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Dna

  1. #1

    Dna

    justthinkin made a request to have a new thread to discuss the DNA in this case.

    Hairs found at the discovery ditch were retested using mitochondrial DNA (as no root was present) and revealed a 97.5% match (some sources say a 98.5% match) to Terry Hobbs for the ligature hair (found under the ligature of Michael Moore) and a 93% match to David Jacoby for the tree stump hair (found on a tree stump beside the discovery ditch) and have excluded any of the WM3 as their source. Although the absence of DNA from any of the WM3 does not prove their innocence, shouldn't the presence of DNA from two other people make one or both of these people viable suspects in this crime? This is not new information, but no thread specific to the DNA question is here. So, at the suggestion of another poster, I have opened a thread and therefore a discussion about the DNA issue in this case.
    Last edited by Compassionate Reader; 06-24-2011 at 02:02 PM. Reason: typo

  2. #2
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    As I've said before, these two hairs aren't probable cause to arrest either man (which isn't to say they shouldn't be investigated), but they still represent more forensic evidence than was ever found to implicated the WM3.

  3. #3
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    CR, Nova is right about the hairs not being probable cause, and supporters may as well forget the Hobbs hair or potentially 2 hairs because no court is going to entertain that as evidence of anything. The likelihood of transfer is so great between persons in a household that it doesn't warrant a closer look.

    The defense team is going to try to bring up anything because they're being paid well. They are doing their job. However, they know that hair is meaningless, but it kept the money coming in to put out the carp saying that hair was going to exonerate the WM3.

    Now the potential Jacoby hair is a little more interesting seeing as how Stevie had not been at the Jacoby's house the day the boys were killed, at least not as far as I know.

    While I will never believe any of the parents were responsible for these murders, I do have a theory about the Jacoby hair, and how it got on that tree stump. What I'm about to write could also explain Hobbs' behavior during the Pasdar trial.

    You take any adult that's had enough brushes with the law, and they know if someone in their family turns up dead they're potential suspects until proven otherwise. I would bet both Hobbs and Byers knew this.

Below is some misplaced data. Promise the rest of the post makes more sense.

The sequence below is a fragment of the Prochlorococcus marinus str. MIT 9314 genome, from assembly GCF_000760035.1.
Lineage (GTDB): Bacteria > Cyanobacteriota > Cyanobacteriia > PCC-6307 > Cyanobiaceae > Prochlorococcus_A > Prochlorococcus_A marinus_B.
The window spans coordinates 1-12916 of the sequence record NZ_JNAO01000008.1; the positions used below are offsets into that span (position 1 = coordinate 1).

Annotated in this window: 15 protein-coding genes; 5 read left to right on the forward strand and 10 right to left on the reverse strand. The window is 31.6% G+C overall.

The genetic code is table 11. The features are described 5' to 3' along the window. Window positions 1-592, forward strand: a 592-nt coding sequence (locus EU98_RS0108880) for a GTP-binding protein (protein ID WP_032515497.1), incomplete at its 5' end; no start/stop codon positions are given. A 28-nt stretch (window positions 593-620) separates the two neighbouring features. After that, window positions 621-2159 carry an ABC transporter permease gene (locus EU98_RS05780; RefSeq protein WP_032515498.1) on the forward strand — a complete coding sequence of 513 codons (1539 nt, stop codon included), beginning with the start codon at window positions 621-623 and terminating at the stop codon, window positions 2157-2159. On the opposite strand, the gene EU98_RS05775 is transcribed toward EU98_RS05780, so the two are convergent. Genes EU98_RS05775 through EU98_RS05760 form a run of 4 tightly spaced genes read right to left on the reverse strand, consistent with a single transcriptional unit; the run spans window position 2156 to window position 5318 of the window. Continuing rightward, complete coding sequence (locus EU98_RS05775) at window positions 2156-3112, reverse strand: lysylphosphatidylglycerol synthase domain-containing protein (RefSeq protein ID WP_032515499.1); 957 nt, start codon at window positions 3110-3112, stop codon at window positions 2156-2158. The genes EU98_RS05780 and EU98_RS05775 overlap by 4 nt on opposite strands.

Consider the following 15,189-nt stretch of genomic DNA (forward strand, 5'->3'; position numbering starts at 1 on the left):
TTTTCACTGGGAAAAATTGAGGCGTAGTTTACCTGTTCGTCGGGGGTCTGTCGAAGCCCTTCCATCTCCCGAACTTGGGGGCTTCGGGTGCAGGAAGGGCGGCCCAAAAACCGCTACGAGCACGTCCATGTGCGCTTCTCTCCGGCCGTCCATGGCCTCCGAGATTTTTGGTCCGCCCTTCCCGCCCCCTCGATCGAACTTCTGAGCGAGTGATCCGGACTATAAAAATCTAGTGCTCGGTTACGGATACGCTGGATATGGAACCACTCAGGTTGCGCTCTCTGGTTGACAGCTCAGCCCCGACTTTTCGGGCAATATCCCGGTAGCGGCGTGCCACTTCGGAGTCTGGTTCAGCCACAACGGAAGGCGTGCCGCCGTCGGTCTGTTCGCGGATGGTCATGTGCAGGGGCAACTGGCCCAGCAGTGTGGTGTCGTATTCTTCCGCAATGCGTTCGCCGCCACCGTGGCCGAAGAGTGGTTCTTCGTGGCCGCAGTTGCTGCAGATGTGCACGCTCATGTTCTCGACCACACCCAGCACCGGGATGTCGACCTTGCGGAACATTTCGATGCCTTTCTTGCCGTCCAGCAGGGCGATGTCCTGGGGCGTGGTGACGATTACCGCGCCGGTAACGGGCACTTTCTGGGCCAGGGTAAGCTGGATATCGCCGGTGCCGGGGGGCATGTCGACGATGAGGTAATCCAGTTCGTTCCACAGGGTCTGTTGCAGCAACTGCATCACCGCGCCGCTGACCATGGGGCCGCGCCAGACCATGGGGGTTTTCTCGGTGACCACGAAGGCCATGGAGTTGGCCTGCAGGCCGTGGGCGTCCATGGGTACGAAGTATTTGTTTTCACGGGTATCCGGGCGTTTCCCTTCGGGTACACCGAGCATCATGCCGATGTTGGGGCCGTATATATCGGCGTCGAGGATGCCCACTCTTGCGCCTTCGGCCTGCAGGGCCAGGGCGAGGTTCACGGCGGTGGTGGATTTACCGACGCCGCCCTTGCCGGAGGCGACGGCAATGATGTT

While most children die at the hands of their parents, you will not convince me that's applicable in this case. I've read two or three books by FBI profilers, and this murder does not fit the profile of a parent as murderer. I know you think it does, and you also think a manhole had something to do with it too, but of course no evidence was found in any manhole, and I'm not here to argue that.

    My theory is that Hobbs and Jacoby did, that night walk in the area where the bodies were later found, and that is how at least the Jacoby hair got there. The Hobbs hair got in the ligature by transfer. I don't know offhand where the 2nd. so called red, beard hair was found. Do you?

    Just think about this for a moment. If you're TH, and you know what you know about suspects, and you know you did comb that area on the night in question looking for your son, you're likely to keep your yap shut about it because you could be putting yourself in jeopardy even if you are innocent, and even more so years down the road when one of your hairs has turned up in a ligature.

    LE is obligated by experience to look at everyone close to the boys, but I think once the boys were found, they had to look elsewhere for suspects because of what they found.
    Last edited by justthinkin; 06-24-2011 at 10:20 PM.

  4. #4
    First, sticking to the DNA, did you know that the defense has obtained permission to untie the knot of MM's ligature (the one under which the "Hobbs hair" was found) and test the area for DNA? If that area is positive for the DNA of TH, can you explain that as innocent transfer? This DNA, if present, is on the portion of the lace that was used to tie the knot. We probably won't know all the results of the DNA testing (because of the gag order) until the December hearing, but it's an interesting thing upon which to speculate IMO.